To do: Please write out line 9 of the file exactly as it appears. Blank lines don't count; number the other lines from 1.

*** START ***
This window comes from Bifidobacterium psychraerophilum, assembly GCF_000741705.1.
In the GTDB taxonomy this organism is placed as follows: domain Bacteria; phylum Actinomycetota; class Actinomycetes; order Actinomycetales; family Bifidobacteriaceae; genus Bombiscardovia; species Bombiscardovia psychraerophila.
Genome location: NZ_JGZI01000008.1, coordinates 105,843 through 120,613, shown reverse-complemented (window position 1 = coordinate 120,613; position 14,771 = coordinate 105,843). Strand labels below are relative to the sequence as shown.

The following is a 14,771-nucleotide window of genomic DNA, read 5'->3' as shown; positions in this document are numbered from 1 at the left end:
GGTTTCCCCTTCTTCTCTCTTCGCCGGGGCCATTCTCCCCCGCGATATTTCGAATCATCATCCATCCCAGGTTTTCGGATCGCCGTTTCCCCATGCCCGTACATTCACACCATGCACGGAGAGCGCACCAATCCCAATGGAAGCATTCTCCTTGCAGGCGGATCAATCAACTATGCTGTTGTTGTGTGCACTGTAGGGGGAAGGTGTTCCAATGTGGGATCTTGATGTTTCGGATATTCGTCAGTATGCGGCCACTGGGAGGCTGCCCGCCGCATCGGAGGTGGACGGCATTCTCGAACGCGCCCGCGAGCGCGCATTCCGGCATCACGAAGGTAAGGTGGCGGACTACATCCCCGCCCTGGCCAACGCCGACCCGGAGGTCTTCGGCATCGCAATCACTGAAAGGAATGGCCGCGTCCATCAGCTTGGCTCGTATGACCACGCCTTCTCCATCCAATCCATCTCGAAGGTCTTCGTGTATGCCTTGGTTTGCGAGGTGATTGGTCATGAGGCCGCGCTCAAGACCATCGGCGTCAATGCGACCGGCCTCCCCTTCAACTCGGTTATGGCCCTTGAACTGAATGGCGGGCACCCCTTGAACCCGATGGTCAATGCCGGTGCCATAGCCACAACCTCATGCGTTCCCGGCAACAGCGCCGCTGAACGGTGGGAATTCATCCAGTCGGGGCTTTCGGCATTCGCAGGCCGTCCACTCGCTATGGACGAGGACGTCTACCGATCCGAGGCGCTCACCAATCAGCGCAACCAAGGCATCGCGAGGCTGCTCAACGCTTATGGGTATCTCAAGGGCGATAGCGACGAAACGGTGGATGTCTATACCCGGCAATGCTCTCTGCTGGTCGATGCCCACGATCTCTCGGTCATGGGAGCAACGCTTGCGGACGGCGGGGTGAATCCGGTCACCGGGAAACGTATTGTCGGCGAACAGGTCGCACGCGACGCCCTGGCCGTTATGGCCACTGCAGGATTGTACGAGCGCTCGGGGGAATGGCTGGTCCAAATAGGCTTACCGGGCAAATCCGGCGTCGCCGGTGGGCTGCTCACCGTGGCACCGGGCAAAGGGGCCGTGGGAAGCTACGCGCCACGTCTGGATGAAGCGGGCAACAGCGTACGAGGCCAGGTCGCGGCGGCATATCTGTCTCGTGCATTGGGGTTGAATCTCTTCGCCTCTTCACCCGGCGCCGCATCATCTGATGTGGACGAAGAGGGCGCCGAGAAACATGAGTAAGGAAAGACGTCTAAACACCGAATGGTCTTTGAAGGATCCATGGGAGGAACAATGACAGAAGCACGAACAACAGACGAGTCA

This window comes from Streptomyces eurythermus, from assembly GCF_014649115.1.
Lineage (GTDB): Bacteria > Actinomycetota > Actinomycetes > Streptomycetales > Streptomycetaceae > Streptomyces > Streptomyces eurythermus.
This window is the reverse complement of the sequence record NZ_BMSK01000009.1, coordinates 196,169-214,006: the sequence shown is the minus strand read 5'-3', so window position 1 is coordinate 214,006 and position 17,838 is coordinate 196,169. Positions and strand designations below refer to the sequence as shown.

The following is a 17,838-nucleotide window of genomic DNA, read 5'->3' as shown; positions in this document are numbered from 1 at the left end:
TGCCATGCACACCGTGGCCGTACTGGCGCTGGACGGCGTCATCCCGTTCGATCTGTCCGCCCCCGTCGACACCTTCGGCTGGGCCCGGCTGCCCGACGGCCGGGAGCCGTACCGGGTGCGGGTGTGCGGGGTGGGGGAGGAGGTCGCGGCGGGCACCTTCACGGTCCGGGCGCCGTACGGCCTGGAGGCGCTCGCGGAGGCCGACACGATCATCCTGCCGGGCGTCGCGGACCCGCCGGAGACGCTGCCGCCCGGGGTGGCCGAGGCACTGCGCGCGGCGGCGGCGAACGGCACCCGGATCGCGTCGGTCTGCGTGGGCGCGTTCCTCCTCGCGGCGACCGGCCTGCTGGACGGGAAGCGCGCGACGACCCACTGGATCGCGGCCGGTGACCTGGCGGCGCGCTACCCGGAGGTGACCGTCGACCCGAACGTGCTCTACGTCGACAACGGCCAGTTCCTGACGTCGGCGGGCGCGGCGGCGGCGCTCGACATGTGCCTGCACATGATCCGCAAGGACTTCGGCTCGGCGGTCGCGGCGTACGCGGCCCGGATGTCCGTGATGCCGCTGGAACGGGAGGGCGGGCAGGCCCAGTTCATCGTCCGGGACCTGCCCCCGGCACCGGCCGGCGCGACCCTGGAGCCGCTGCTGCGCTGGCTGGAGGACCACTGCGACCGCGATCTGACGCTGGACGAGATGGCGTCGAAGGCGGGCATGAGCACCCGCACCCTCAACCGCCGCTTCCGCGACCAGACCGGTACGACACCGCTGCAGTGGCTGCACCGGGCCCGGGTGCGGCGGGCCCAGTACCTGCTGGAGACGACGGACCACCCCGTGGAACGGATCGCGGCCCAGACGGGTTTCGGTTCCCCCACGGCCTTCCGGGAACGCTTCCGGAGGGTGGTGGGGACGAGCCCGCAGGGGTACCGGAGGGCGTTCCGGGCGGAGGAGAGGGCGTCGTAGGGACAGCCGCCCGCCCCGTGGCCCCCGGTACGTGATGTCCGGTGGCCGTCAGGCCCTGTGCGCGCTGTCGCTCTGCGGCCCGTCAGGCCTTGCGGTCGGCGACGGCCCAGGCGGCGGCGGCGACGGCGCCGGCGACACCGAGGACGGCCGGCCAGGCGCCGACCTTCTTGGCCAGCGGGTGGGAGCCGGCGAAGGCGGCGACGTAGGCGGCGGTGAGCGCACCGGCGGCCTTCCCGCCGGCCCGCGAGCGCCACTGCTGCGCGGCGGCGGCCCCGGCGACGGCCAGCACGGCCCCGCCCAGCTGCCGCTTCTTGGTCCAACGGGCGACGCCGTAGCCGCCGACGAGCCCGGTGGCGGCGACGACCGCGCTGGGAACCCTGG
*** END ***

The following is a 17,838-nucleotide window of genomic DNA, read 5'->3' as shown; positions in this document are numbered from 1 at the left end: